By: Nicholas Garafola
If enacted, S 328: the Solid Waste Management Act of 2013 will repeal the practical regulations set forth in 2007. That was when the legislature took a good look at our waste management rules, and put together a set of safeguards aimed at protecting North Carolina’s communities. The 2007 legislation introduced careful environmental and procedural oversight that updated 1992 policies in the interest of protecting North Carolina’s citizens and vital natural resources. Senate Bill 328 could repeal the sensible reforms, posing risks to the North Carolina public, natural places and ecosystems. And the 2007 rules have already allowed the state’s existing landfills to expand capacity to accommodate waste generated in North Carolina.
Grasping the threat of S 328 requires an understanding of the milestone established in 2007. In 2006, proposals for massive landfills in Brunswick, Hyde, and Camden led the General Assembly to consider the potential harm of allowing North Carolina to become a dumping ground for waste generated in other states. Using the results of the study conducted during a 2006-07 moratorium on permits for new landfills, the General Assembly adopted common sense safeguards. North Carolina then benefitted from a logical set of regulations for the North Carolina waste industry. Because of declining consumption and better management practices, no new landfills have been constructed between 2007 and 2013.
The 2007 rules allow the for local government to implement best practices for waste disposal, collaborate with state agencies, establish classification standards for types of facilities and develop a permit system to manage solid waste facilities of one-half acre or more. It also allows for the Department of Environment and Natural Resources (DENR) to deny landfill permit applications based on threats of significant damage to water quality and ecological systems. Furthermore, the 2007 protections established requirements for buffer zones between landfills and ecologically sensitive or significant areas. Under the 2007 rules, new landfills must be located a minimum of five miles from a National Wildlife Refuge, two miles from a state park, and one mile from state gamelands. S 328 would reduce these required buffers to 1500 feet.
Current protections allow DENR to deny permits on the grounds of environmental threats due to multiple years of flooding and drought conditions, dependence on groundwater for drinking water and farming as well as groundwater scarcity and contamination. The current law even addresses existing threats from older, unlined landfills by allocating tax revenues from a waste disposal tax and promotes best practices, such as recycling programs, upkeep of landfill leachate collection systems, and establishing closure and vegetative cover requirements for landfills more than 100 feet high.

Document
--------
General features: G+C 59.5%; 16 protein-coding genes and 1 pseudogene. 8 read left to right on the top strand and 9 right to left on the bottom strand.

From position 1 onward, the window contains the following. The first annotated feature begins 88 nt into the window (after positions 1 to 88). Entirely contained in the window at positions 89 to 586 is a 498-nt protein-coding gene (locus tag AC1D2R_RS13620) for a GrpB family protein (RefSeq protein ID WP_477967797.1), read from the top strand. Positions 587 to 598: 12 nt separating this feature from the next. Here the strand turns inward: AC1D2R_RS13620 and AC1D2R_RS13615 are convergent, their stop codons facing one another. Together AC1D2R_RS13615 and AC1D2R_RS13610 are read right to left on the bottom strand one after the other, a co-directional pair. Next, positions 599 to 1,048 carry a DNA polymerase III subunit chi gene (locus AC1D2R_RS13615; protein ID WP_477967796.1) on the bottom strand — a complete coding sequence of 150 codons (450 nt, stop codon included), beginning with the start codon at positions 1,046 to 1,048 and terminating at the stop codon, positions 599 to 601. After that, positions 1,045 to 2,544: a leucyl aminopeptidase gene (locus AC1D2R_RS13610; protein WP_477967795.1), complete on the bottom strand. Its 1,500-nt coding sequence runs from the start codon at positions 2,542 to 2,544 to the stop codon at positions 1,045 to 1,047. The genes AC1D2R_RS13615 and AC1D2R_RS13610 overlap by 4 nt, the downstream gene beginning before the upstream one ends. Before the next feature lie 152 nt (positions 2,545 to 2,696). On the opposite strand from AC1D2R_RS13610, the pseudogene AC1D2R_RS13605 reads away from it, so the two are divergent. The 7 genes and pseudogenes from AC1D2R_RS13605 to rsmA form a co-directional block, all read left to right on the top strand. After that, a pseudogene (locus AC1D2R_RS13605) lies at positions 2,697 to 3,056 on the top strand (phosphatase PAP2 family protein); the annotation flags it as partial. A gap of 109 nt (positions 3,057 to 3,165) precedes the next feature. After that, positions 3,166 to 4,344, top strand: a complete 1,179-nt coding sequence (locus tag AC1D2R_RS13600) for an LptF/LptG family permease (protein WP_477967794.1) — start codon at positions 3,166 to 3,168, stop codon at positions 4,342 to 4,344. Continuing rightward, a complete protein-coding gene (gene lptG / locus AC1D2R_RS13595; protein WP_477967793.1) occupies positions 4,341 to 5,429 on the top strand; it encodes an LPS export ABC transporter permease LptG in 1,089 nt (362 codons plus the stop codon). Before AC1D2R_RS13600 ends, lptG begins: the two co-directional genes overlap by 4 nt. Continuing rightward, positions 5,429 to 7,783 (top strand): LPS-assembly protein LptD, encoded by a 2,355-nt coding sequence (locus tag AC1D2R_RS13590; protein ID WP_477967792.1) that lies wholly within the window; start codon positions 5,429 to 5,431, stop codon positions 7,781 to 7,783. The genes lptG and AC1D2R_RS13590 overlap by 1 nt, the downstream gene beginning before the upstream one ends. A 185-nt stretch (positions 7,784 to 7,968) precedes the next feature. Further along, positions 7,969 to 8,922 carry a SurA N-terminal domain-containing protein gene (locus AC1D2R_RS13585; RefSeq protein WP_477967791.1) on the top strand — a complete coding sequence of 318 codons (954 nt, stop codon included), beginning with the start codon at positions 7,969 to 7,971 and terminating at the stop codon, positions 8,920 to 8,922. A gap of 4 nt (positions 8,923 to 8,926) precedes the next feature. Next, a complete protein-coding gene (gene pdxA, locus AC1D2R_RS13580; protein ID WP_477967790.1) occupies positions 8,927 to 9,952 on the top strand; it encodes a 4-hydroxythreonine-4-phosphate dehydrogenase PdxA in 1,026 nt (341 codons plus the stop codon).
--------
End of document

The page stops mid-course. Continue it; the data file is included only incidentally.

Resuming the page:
One potential concern associated with regulating the solid waste disposal industry is that the state needs additional landfills to accommodate current and future waste. Thanks to North Carolinians, the numbers tell a different story. Between 2007 and 2013, landfill capacity in North Carolina increased by roughly 30 percent, primarily in the form of landfill expansion. At the same time, recycling contributed to the lowest amount of waste disposal since 1991. Because of the actions of mindful citizens, North Carolina does not need new and large landfills.
Given that landfill capacity is increasing while the amount of solid waste is decreasing, it is clear that North Carolina does not require more and larger landfills to accommodate waste generated in North Carolina. Instead, commercial waste haulers are focused on making North Carolina a dumping ground for waste generated elsewhere. S328 would remove regulations that manage waste safely--and open up North Carolina as a commercial dumping ground without proper safeguards for state residents.
Accommodating outside waste in exchange for revenue can result in unknown long term health and environmental costs. The Solid Waste Management Act of 2007 established best practices that have protected North Carolinians from contaminated land, surface and groundwater. The regulations even allowed landfill capacity in NC to grow while the rate of North Carolina waste disposal declined due in part to increases in recycling. North Carolina does not need new landfills at the expense of health and safety.
There is no reason to repeal the 2007 protections, which preserve ecologically sensitive areas while ensuring that landfills can expand to accommodate in-state solid waste.
Image Courtesy of David Parsons of the NREL. http://images.nrel.gov/
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